With his 48-hour visit to Washington, Foreign Minister Santiago Cafiero activated the countdown to find out if the administration of US President Joseph Biden will support Argentina before the IMF or maintain the position of the Treasury Department, which could lead to failure. of the ongoing negotiations.
The head of the Palacio San Martín met with three terminals that lead directly to the tenant of the White House. He was with the Secretary of State, Anthony Blinken; then he was received at the Capitol by the head of the House of Representatives, Nancy Pelosi, and later had dinner with the director for Latin America of the National Security Council, Juan González. All the messages had a phrase that the Foreign Ministry reflected in its public communication as soon as Cafiero left the State Dept: «A message from the political authority to the Treasury is necessary to have the support of the United States in the International Monetary Fund, and in this way the growth of Argentina is not restricted».
The path that Biden chooses will be decisive for the future of the bilateral relationship, at a time when the Casa Rosada is also reviewing the possibilities of deepening the bond with China. Quite a limit to the tolerance that Republicans and Democrats share regarding their backyard. The North American president knows that in the next sixty days he will have to resume or undo the previous inflection left by his predecessor, Donald Trump, when he decided to use the majority shareholding that the United States has in the Fund’s board to grant the loan to the government of Mauricio Macri .
Decoding of communications
When the meeting concluded, the signal sent by the State Department was ambiguous and concise. It fueled speculation about a virtual stalemate in the negotiation. The statement was made by spokesman Ned Price. He explained that Blinken “discussed Argentina’s negotiation with the IMF and encouraged Argentina to present a solid economic policy framework that returns growth to the country.” Almost a repeat of the Treasury demand since the exchanges began and the same warning that Biden officials who visited Buenos Aires have said.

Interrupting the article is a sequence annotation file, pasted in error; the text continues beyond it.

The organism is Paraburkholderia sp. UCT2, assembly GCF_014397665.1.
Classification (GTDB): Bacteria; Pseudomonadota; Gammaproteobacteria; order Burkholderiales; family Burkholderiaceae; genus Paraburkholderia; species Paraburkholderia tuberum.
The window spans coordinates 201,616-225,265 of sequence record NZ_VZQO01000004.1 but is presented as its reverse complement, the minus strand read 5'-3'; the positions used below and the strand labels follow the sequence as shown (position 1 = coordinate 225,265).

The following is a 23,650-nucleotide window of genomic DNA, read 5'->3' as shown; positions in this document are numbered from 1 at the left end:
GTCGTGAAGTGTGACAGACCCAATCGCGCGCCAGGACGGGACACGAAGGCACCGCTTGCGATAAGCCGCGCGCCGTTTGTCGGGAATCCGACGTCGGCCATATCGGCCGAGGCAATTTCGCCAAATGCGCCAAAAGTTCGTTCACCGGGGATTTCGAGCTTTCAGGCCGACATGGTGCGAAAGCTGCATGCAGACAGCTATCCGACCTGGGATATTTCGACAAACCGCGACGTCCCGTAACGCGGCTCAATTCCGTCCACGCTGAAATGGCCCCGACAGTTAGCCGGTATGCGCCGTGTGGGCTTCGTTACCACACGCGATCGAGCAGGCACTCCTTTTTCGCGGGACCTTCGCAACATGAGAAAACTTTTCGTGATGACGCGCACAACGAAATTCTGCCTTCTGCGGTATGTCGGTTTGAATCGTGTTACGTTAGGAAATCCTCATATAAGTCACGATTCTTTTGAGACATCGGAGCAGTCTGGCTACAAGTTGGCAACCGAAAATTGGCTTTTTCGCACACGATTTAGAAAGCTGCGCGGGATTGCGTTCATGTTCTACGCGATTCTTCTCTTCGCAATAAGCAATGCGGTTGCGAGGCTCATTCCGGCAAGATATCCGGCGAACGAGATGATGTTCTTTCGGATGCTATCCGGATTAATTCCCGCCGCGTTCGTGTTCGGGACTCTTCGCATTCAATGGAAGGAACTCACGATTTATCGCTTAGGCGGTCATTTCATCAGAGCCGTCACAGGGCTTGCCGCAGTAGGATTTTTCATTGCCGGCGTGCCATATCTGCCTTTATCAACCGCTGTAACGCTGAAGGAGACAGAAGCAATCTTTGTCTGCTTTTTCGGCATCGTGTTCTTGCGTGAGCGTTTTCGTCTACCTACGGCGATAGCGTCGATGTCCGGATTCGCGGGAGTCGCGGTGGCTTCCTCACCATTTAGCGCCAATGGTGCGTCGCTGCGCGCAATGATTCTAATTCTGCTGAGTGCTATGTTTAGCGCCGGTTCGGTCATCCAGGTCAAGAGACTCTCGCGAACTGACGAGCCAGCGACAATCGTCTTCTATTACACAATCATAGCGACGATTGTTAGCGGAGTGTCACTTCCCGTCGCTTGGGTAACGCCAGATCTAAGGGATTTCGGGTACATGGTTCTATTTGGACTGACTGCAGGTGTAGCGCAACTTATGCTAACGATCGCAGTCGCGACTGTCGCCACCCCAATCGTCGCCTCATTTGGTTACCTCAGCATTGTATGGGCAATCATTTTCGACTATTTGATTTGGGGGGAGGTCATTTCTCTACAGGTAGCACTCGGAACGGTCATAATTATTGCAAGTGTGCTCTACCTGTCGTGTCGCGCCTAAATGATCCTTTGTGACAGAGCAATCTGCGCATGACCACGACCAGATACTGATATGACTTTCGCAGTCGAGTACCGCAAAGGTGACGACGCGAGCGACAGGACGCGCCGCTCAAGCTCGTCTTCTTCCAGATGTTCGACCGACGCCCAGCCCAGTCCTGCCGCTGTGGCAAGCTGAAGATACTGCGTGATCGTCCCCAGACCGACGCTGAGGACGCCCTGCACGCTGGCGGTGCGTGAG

The declaration increased doubts, but it also has its logic. It is unthinkable that a formal communication from the State Department disavows another area, in this case, the toughest sector of the Democratic administration, led by Treasury Secretary Janet Yellen and her adviser and former IMF number two, David Lipton, the The same one who opposed in the Trump era to backing the loan but changed his mind when the tycoon asserted his power.
For now it is not known if the response will be different in the future, but the bilateral meeting of foreign ministers is quite a gesture for an official like Blinken who does not usually hold this type of meeting. Much less these days, where the adventure of US military support for Ukraine, within the framework of NATO, increases the military tension with Russia, the country that President Alberto Fernández will visit in the first days of February to meet with his counterpart Vladimir Putin. He will then continue to Beijing to meet Xi Jinping.
However, Blinken spoke much more than was known during the hour that the meeting lasted. Ten officials from the two countries participated. In front of them, as this newspaper was able to reconstruct, the Secretary of State not only told them that he supports the negotiations with the IMF and that they expect a “positive resolution.” He also defined last year’s growth as “impressive, very important.” Doors outside the Thomas Jefferson room only spoke of “a vibrant economy” and growth “vital for the hemisphere and also for the United States.”
In the Argentine delegation they evaluated that Price’s subsequent statements were not so ambiguous. The spokesman could have omitted to mention the negotiations. When he referred to an economic program he used the word framework, that is, a framework that is linked to growth. That argument is very similar to Cafiero’s words. As soon as he sat down across from Blinken, he candidly asked Biden to define whether he will give free rein to the technical intransigence of Yellen and Lipton or whether he will make a political decision. He also clearly told him that Argentina needs to “grow to be able to pay.”